We all have to start somewhere, and knowing what we can say “ yes” to is an important part of that beginning.
Below you will find the website address to the Gift Acceptance Policies of The Community Foundation. If you do not have current policies in place, ours might be a good set to review and possibly adopt, at least in part; if you already have policies in place, you may want to compare them against your existing policies, to see where there may be overlap, and to identify areas where The Community Foundation can provide a solution in working with a donor. We are happy to review your current acceptance policies at any point.
Giving Guidelines [PDF]
If you don’t already have an account set up to receive readily marketable securities, you should take the necessary steps to do so. Gifts of appreciated stock are highly advantageous to the donor.
Depending on your financial situation, you could use gift acceptance policies that earmark bequests below a certain amount for unrestricted purposes and above a certain amount for endowment. An overwhelming percentage of gifts by bequest are unrestricted, making your policy an important strategic decision. There are many variations in gift acceptance policies for bequests and you will need to find one that works well for your organization, its governance and its fiscal health for the long-term.
Real Estate & Tangible Personal Property:
The expertise of The Community Foundation is availiable to you when donors inquire about making such gifts; either to walk you through the initial and necessary steps for your organization to proceed with (or decline in some cases) such a gift; or you can work in partnership with The Community Foundation, where working jointly with your donor to help the gift come to fruition and to establish a permanent endowed fund for your organization.
Life Income Gifts:
The Planned Giving Partnership with The Community Foundation is designed so that your donors can make gifts that pay them (or someone they choose) income from a gift before it benefits your organization through charitable gift annuities and charitable trusts.
Charitable Lead Trusts:
These trusts are most pertinent to donors with a very high net worth and extensive tax liabilities to give the benefits of a gift to your organization before the gift goes to heirs. The Community Foundation can play an advisory role in setting up this type of trust but the donor needs to work primarily with his/her professional advisors.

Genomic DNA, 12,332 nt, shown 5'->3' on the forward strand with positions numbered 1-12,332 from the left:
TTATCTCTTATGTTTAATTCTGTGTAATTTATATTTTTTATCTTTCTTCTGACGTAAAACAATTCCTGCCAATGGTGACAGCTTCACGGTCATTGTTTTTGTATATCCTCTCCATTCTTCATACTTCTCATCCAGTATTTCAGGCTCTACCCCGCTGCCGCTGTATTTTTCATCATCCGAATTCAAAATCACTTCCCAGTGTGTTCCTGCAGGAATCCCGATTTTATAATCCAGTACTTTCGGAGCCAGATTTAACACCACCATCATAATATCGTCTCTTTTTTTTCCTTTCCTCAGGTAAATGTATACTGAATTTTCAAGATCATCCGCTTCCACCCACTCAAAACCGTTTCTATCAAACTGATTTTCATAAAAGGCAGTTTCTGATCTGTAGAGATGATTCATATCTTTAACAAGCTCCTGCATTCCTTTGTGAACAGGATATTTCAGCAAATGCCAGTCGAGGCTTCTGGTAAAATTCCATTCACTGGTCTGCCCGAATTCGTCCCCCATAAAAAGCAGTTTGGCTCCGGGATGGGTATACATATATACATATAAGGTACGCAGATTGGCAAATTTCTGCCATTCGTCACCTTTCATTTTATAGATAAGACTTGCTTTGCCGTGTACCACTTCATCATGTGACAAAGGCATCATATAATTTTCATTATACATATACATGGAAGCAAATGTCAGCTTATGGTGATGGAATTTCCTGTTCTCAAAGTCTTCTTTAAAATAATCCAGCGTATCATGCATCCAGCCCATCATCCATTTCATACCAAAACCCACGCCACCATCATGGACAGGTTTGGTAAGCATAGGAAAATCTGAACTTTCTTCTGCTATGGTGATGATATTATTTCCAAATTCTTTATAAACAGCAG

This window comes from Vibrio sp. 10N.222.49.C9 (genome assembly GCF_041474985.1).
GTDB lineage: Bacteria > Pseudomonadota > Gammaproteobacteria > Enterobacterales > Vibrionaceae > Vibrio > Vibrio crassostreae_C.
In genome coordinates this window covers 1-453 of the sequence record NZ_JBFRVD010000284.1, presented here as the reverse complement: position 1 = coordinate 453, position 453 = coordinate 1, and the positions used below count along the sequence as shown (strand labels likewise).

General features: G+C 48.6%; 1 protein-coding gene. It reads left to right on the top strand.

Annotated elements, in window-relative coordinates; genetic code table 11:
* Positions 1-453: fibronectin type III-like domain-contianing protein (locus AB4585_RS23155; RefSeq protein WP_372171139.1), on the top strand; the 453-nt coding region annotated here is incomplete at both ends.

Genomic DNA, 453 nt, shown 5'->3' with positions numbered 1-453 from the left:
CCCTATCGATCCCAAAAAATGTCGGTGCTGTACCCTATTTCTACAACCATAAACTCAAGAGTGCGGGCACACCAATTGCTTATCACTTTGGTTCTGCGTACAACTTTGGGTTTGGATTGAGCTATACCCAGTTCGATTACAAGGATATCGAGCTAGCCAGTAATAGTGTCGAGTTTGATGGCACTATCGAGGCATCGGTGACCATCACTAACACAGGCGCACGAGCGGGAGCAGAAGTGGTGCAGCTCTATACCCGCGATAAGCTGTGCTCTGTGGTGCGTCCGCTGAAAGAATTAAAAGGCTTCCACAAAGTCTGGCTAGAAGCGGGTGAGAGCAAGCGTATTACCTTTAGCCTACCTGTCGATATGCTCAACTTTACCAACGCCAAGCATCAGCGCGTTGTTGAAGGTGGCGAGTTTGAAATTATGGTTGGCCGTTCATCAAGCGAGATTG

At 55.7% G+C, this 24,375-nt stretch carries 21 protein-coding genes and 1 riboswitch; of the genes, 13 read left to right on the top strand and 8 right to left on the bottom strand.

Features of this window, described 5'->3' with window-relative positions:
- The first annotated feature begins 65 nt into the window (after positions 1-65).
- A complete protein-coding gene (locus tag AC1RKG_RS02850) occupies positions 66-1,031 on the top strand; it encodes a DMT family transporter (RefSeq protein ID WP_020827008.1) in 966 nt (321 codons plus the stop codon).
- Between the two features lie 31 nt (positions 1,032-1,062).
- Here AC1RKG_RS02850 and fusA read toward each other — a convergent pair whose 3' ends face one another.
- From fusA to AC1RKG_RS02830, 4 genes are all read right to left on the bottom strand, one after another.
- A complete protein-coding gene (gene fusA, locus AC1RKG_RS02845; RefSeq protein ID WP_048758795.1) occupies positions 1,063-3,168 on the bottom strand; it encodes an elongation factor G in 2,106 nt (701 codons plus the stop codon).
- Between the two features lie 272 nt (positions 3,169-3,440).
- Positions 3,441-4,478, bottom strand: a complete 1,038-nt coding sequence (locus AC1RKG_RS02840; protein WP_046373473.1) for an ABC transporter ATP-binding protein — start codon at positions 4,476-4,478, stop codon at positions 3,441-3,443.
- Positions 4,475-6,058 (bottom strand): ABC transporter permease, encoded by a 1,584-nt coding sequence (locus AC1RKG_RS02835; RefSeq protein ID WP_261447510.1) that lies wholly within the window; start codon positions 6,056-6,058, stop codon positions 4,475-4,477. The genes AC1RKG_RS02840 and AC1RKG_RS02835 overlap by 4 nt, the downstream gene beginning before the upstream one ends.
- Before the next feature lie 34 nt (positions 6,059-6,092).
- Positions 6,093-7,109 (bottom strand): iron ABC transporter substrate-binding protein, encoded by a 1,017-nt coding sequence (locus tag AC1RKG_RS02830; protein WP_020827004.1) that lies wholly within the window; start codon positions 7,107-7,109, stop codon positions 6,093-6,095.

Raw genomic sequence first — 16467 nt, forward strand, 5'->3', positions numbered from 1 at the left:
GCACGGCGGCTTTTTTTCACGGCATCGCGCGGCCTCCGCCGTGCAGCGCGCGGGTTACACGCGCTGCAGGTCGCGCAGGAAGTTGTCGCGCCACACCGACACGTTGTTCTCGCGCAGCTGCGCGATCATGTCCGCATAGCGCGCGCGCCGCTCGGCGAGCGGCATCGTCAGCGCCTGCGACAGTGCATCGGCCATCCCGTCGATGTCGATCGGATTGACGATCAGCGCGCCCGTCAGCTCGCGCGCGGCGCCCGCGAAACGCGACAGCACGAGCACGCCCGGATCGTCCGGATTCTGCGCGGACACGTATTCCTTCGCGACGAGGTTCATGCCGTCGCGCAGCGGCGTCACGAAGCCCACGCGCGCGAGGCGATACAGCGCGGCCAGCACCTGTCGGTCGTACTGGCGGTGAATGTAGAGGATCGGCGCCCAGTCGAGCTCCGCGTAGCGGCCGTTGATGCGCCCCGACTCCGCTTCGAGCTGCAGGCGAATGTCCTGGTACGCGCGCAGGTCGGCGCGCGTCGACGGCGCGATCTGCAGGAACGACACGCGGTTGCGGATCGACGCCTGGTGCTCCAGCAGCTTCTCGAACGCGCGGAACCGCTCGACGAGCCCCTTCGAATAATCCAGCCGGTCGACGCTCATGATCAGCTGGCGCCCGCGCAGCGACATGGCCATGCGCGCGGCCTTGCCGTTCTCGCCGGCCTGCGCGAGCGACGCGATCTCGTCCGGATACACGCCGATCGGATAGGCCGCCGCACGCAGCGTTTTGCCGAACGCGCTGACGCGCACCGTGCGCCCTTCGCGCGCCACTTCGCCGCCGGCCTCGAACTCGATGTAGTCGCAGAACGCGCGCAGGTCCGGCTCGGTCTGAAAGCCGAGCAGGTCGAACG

Fully paid up policies that the donor no longer depends on can easily be reassigned to your organization as the owner and beneficiary (policies that are not fully paid up should be carefully evaluated on a case by case basis).
IRA & Other Qualified Retirement Plans:
These are “light-lifting” legacy gifts for your donors. The administrative paperwork varies a bit from financial institution to financial institution but is fairly straightforward. The donor simply names your organization as a beneficiary of their plan, and can do so for a percentage, the entirety or a fixed dollar amount. Gifts of retirement assets are ideal charitable vehicles as they have tax ramifications if received by heirs.
Bank, Checking and Investment Accounts:
Again, this is a matter of updating paperwork with the financial institution and your charity can benefit directly when a donor names you as the beneficiary of an account.
Your organization may use The Community Foundation for any viable gift transaction within The Community Foundation’s gift acceptance policy. In most cases the gift will be used to set up or added to an existing endowment fund at The Community Foundation to benefit your organization. We are available, however, in an advisory role, for your donors who prefer to make planned gifts directly to your organization.
The permanence of your organization may be an important consideration for your donor, particularly if you are a younger organization in the community. Some donors choose to set up a designated fund at The Community Foundation to support your organization in perpetuity and do so during their lifetime and/or through their estate.
A bequest is a gift of personal property (such as cash, stocks, tangible property, etc.) made after death, generally through a will or other estate plan.